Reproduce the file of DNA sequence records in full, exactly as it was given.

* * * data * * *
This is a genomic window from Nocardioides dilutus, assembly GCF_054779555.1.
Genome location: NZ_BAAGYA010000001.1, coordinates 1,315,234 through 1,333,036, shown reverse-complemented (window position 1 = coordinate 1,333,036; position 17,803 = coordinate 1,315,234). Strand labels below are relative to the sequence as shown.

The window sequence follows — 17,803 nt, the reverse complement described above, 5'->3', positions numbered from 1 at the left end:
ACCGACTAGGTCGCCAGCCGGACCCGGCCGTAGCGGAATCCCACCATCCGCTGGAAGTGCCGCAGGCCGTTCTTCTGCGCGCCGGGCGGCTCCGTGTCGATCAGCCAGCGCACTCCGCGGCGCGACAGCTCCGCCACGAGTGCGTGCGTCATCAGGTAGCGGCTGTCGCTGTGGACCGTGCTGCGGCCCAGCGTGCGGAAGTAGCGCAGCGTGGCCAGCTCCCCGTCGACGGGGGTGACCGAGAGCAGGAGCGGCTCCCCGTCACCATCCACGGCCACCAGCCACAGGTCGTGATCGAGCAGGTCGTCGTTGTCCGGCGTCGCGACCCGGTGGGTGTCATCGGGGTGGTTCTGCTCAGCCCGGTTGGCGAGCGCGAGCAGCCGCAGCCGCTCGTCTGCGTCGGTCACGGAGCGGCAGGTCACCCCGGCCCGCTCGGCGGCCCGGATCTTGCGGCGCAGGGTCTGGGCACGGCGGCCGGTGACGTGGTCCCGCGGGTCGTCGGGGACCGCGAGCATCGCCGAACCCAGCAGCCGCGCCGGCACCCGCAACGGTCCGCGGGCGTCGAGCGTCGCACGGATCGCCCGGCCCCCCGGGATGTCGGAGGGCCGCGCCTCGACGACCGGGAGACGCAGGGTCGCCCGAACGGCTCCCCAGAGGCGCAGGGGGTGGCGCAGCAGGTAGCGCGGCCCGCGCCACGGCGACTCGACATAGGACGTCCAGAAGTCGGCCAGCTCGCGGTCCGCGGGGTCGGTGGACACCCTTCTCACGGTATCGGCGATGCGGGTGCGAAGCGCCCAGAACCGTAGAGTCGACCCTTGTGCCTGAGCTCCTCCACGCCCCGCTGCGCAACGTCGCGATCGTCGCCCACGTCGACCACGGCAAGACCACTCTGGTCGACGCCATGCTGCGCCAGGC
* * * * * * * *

This is a genomic window from Nocardioides dilutus, assembly GCF_054779555.1.
Genome location: NZ_BAAGYA010000001.1, coordinates 1,315,234 through 1,333,036, shown reverse-complemented (window position 1 = coordinate 1,333,036; position 17,803 = coordinate 1,315,234). Strand labels below are relative to the sequence as shown.

The window sequence follows — 17,803 nt, the reverse complement described above, 5'->3', positions numbered from 1 at the left end:
ACCGACTAGGTCGCCAGCCGGACCCGGCCGTAGCGGAATCCCACCATCCGCTGGAAGTGCCGCAGGCCGTTCTTCTGCGCGCCGGGCGGCTCCGTGTCGATCAGCCAGCGCACTCCGCGGCGCGACAGCTCCGCCACGAGTGCGTGCGTCATCAGGTAGCGGCTGTCGCTGTGGACCGTGCTGCGGCCCAGCGTGCGGAAGTAGCGCAGCGTGGCCAGCTCCCCGTCGACGGGGGTGACCGAGAGCAGGAGCGGCTCCCCGTCACCATCCACGGCCACCAGCCACAGGTCGTGATCGAGCAGGTCGTCGTTGTCCGGCGTCGCGACCCGGTGGGTGTCATCGGGGTGGTTCTGCTCAGCCCGGTTGGCGAGCGCGAGCAGCCGCAGCCGCTCGTCTGCGTCGGTCACGGAGCGGCAGGTCACCCCGGCCCGCTCGGCGGCCCGGATCTTGCGGCGCAGGGTCTGGGCACGGCGGCCGGTGACGTGGTCCCGCGGGTCGTCGGGGACCGCGAGCATCGCCGAACCCAGCAGCCGCGCCGGCACCCGCAACGGTCCGCGGGCGTCGAGCGTCGCACGGATCGCCCGGCCCCCCGGGATGTCGGAGGGCCGCGCCTCGACGACCGGGAGACGCAGGGTCGCCCGAACGGCTCCCCAGAGGCGCAGGGGGTGGCGCAGCAGGTAGCGCGGCCCGCGCCACGGCGACTCGACATAGGACGTCCAGAAGTCGGCCAGCTCGCGGTCCGCGGGGTCGGTGGACACCCTTCTCACGGTATCGGCGATGCGGGTGCGAAGCGCCCAGAACCGTAGAGTCGACCCTTGTGCCTGAGCTCCTCCACGCCCCGCTGCGCAACGTCGCGATCGTCGCCCACGTCGACCACGGCAAGACCACTCTGGTCGACGCCATGCTGCGCCAGGC